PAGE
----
British Columbia

Investigation launched over misleading claims from board member at B.C. chiropractors' college

A board member of the College of Chiropractors of B.C. is facing an investigation over numerous misleading and dubious claims that were posted to her clinic's Facebook page.

Linda Gordon's clinic posted content on Facebook about treating ADHD and 'boosting' immunity

Linda Gordon is a chiropractor in Surrey, B.C., and a member of the board of the College of Chiropractors. (College of Chiropractors of B.C.)

A board member of the College of Chiropractors of B.C. is facing an investigation over numerous misleading and dubious claims that were posted to her clinic's Facebook page.

Last week, a member of the public sent links and screenshots of several questionable posts from the page of Linda Gordon's Surrey clinic to Health Minister Adrian Dix and Premier John Horgan, asking for the provincial government to step in.

"It is clear that the College of Chiropractors can't regulate the profession or its board members. This is a total failure of the college. I ask again for the ministry to intervene to protect the public," reads the email, which was shared with CBC.

The posts on the North Surrey Chiropractic Clinic's Facebook page included scientifically unsupported claims that chiropractic adjustments can treat ear infections and ADHD, and "boost the effectiveness of your immune system" against colds and the flu.

The health ministry told CBC it does not have the authority to intervene in complaints about individual chiropractors, but the college says it's taking action.

"As you know, we take these issues very seriously. We were not aware of the matter and are now investigating," college registrar Michelle Da Roza wrote in an email.

Gordon was elected to the college board in 2019 to serve a two-year term.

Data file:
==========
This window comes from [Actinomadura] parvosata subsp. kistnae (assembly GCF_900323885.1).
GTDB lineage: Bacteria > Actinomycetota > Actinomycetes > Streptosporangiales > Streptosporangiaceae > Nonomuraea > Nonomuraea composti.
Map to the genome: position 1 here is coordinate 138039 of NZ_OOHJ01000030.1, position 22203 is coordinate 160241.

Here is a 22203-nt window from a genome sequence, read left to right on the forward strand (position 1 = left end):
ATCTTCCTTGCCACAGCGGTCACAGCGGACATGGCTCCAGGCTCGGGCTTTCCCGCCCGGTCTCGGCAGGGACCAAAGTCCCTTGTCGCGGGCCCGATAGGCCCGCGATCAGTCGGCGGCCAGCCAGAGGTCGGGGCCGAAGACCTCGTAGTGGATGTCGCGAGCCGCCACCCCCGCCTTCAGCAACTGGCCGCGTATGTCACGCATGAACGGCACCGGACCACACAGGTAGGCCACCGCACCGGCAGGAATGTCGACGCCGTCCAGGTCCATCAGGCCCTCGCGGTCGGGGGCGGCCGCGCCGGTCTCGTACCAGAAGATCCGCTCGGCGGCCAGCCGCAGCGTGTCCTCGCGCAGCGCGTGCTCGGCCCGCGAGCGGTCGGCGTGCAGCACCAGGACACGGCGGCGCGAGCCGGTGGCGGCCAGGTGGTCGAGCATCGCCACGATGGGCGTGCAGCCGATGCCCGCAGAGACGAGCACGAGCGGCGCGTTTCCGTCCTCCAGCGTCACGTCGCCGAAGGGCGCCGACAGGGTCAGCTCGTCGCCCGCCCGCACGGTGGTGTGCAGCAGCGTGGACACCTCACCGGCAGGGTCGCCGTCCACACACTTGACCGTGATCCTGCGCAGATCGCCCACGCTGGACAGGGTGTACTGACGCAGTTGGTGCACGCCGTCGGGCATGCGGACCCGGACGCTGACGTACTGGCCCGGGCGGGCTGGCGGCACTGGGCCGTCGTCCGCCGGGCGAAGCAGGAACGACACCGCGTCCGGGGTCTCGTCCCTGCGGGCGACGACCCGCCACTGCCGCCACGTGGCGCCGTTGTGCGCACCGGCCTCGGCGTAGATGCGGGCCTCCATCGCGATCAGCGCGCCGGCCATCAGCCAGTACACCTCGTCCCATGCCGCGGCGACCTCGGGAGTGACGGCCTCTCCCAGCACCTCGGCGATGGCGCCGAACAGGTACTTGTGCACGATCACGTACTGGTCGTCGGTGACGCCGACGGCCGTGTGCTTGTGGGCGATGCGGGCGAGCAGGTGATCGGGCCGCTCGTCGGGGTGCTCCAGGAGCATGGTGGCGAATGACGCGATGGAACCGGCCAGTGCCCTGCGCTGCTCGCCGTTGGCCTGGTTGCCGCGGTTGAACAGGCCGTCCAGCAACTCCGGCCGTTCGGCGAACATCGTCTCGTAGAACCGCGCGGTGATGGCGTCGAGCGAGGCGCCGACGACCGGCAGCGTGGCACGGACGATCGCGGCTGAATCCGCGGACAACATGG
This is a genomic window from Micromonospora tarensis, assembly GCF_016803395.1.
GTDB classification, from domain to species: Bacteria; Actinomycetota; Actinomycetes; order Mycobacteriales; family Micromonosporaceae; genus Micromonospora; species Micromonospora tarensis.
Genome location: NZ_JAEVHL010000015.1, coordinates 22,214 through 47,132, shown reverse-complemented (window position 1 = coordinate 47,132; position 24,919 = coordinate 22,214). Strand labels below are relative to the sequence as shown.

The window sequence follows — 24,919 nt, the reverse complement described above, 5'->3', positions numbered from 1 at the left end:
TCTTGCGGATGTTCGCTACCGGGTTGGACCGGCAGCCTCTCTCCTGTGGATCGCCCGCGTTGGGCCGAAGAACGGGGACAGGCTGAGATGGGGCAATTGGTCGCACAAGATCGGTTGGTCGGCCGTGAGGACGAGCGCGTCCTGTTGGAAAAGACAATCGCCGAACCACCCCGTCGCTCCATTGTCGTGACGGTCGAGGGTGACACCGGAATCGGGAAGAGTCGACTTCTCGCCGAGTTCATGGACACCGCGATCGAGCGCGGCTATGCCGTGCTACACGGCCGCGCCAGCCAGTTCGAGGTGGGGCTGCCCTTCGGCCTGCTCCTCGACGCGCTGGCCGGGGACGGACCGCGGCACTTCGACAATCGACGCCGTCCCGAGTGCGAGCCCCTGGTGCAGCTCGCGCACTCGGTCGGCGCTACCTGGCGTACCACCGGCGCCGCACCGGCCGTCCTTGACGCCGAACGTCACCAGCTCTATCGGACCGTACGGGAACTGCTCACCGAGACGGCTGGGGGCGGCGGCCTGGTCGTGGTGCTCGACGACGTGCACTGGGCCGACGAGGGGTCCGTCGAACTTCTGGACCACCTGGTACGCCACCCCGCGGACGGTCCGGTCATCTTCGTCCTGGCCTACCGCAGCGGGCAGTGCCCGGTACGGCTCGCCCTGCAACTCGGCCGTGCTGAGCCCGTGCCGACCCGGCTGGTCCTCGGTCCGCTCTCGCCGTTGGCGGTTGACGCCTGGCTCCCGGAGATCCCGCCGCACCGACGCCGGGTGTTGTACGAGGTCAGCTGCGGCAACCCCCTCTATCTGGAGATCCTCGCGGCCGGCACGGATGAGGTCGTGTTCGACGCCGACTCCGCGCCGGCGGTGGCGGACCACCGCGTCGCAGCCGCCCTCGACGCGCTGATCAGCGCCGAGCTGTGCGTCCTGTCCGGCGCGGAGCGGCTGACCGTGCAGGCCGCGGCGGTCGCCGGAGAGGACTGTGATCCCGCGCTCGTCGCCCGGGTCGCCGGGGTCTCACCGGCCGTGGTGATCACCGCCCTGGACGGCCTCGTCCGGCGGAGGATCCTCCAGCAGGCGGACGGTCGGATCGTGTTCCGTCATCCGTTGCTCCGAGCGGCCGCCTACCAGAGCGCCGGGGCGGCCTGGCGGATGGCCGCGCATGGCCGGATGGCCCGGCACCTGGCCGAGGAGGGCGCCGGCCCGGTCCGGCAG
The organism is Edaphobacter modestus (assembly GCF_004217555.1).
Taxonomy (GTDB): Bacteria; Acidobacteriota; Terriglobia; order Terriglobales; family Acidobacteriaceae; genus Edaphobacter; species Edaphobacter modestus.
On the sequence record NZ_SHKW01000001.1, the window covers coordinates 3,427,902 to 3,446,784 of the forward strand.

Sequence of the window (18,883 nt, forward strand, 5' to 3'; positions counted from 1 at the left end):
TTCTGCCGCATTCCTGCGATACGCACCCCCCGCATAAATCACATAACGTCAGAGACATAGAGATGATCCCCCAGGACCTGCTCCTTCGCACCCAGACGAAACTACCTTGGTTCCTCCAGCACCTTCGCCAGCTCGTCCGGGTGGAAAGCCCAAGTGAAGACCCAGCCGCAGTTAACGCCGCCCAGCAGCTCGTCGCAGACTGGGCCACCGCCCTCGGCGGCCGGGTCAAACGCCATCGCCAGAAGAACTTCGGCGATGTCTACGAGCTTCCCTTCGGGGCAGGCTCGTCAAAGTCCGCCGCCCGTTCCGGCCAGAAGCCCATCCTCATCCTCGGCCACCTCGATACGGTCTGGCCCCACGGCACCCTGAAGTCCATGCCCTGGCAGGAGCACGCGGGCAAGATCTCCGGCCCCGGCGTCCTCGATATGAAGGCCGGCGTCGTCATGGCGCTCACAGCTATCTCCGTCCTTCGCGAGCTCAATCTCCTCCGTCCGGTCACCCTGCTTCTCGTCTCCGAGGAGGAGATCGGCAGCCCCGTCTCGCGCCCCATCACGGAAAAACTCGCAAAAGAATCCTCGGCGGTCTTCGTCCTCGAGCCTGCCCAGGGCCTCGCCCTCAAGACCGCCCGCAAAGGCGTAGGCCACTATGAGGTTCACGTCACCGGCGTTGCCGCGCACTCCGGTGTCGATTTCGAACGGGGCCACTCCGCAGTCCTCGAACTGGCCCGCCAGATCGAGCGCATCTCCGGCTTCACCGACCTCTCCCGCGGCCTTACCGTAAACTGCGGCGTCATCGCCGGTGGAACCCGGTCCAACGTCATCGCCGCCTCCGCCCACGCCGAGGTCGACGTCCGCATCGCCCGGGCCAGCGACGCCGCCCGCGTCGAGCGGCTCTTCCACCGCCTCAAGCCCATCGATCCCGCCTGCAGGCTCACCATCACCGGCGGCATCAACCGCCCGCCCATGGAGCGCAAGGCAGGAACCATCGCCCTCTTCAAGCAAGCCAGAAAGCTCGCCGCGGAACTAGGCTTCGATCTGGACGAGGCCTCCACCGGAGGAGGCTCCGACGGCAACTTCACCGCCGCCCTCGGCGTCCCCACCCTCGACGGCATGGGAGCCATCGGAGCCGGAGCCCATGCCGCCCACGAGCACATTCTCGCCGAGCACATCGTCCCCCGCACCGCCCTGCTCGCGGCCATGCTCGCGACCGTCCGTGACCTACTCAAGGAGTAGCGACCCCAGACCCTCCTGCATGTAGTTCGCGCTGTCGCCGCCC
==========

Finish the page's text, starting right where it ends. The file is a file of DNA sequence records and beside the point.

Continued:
She did not respond to a request for comment, nor did either of the other chiropractors who work at North Surrey Chiropractor Clinic — David Wasylynko and Jasleen Gill.

A sample post from chiropractor Linda Gordon's Facebook clinic suggests chiropractic treatment can 'boost' the immune system against infectious disease. (North Surrey Chiropractic Clinic)

College policy on misleading and unsubstantiated claims specifically forbids chiropractors from advertising that they can treat infections or ADHD, among numerous other conditions. Chiropractors aren't trained in treating infectious disease, and they were reminded at the beginning of the COVID-19 pandemic that any claims about "boosting" immunity are offside.

Since the complaint was made to the provincial government last week, the clinic's entire Facebook page appears to have been disabled.

As part of a 2018 drive to clean up chiropractors' advertising, the college developed a piece of software that can analyze chiropractors' web pages and social media to identify offside claims.

"Generally speaking, our marketing review tool is helpful in picking up advertising that is not compliant with our guidelines. Occasionally, the technology does not catch something — which happened in this case," Da Roza said.

Previous issues with college board members

This isn't the first time the college has had to confront the issue of board members posting prohibited content on Facebook.

In 2018, college vice-chair Avtar Jassal resigned from his post after CBC reported on an anti-vaccination video he'd created and posted on Facebook, in violation of college policy on immunization.

A Freedom of Information request later revealed that the B.C. Chiropractic Association, a voluntary professional organization, had repeatedly complained about anti-vaccination misinformation being spread by Jassal as well as two other former members of the college board, Parm Rai and Gil Desaulniers.

The college has said it has improved its process for handling complaints about marketing and communication issues since concerns were raised about those three former board members.

The chiropractors' college is expected to be folded into a new college of complementary and alternative health care along with naturopaths, massage therapists, acupuncturists and traditional Chinese medicine practitioners as B.C. moves ahead with plans to reform its regulatory system.

About the Author

Bethany Lindsay

Journalist

Bethany Lindsay is a B.C. journalist with a focus on the courts, health, science and social justice issues. Questions or news tips? Get in touch at bethany.lindsay@cbc.ca or on Twitter through @bethanylindsay.

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